Big TARP Banks Not Helping Small Businesses: Warren

The government's bank bailout program may have helped big financial institutions weather the credit crisis but has failed in getting money to small businesses, the head of the commission overseeing the fund told CNBC.

US Capitol Building with cash
US Capitol Building with cash

Elizabeth Warren called it "infuriating" that the Troubled Asset Relief Program has not achieved its objective in funneling some of the $700 billion in appropriations to small businesses.

A report the commission released Thursday found that big-bank lending portfolios to small businesses dropped 9 percent from 2008 to 2009, more than double the 4.1 decrease of its overall lending portfolio.

"Two out of every three new jobs created in America come out of a small business. Fifty percent of the private work force is in small business," Warren said in an interview. "If they don't have access to credit it's not only a problem to them now, but they can't help fund the recovery."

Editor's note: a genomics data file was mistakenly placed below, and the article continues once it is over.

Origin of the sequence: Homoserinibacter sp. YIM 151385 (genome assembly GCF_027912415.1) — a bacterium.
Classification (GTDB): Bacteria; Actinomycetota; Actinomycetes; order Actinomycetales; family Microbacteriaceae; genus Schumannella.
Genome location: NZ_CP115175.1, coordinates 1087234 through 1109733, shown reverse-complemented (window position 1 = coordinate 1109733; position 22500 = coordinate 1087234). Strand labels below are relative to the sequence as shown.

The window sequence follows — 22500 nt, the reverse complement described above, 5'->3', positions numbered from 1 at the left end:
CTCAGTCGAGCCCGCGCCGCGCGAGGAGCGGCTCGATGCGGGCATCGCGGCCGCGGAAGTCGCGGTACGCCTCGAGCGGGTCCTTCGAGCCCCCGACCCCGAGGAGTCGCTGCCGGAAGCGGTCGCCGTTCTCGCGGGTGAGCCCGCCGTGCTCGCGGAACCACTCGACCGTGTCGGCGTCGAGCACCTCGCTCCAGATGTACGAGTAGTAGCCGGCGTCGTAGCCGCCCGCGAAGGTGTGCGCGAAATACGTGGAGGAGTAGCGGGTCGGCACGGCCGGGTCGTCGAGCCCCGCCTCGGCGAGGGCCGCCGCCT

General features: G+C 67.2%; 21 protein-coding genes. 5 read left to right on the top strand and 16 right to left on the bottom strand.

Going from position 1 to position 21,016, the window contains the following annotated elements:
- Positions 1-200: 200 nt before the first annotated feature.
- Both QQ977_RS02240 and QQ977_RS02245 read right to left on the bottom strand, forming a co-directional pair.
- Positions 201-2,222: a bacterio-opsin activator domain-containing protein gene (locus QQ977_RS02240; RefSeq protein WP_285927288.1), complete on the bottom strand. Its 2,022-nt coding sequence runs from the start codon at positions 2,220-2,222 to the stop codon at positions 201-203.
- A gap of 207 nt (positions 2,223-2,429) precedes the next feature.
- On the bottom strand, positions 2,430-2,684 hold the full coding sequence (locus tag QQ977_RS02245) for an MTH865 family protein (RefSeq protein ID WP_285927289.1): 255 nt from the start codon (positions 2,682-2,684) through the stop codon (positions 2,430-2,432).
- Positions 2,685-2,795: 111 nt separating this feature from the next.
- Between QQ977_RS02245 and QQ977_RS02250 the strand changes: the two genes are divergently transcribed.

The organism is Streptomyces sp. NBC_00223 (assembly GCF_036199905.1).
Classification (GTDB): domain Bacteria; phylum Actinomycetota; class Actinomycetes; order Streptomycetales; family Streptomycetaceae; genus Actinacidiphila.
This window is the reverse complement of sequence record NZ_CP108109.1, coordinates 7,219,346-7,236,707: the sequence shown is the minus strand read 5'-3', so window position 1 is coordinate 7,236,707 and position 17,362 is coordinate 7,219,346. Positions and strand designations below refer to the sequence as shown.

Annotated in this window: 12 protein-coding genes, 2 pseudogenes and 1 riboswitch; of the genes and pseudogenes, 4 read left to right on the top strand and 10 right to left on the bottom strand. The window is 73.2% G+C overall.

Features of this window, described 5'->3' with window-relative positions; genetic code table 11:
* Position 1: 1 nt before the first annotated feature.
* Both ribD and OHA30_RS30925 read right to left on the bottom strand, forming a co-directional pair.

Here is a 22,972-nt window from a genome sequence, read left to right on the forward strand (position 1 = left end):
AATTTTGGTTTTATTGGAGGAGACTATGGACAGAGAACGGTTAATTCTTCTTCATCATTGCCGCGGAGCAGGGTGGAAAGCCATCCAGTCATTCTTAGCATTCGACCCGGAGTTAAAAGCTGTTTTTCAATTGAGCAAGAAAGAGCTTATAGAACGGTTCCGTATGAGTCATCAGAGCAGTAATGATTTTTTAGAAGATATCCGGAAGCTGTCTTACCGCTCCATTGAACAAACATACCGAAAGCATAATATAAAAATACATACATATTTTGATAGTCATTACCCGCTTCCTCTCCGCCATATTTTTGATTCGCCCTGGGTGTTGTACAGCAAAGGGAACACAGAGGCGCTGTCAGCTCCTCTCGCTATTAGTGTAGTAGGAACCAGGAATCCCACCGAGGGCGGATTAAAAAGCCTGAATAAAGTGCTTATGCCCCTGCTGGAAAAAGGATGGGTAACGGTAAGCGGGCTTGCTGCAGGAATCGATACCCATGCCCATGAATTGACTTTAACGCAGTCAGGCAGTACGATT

The report found that several Treasury Department TARP initiatives to get money to small businesses have proven ineffective, in part because banks were not required to lend the billions they had received in capital through the program.

"Some borrowers looked to community banks to pick up the slack, but small banks remained strained by their exposure to commercial real estate and other liabilities," the commission's executive summary said. "Unable to find credit, many small businesses have had to shut their doors, and some of the survivors are still struggling to find adequate financing."

The Treasury Department said in a statement that it agrees more needs to be done to get capital to small businesses.

Warren said she hopes a new program, the proposed Small Business Lending Fund, will help address the problem. The $30 billion package still needs congressional approval.

But she also warned that it "may not be enough" and the consequences could be dire if the lending disparity isn't evened out.

"If we play that out over time and there's more money available to big businesses and less money available to small businesses, we really end up tilting the playing field...and that's not going to help us in the recovery," she said.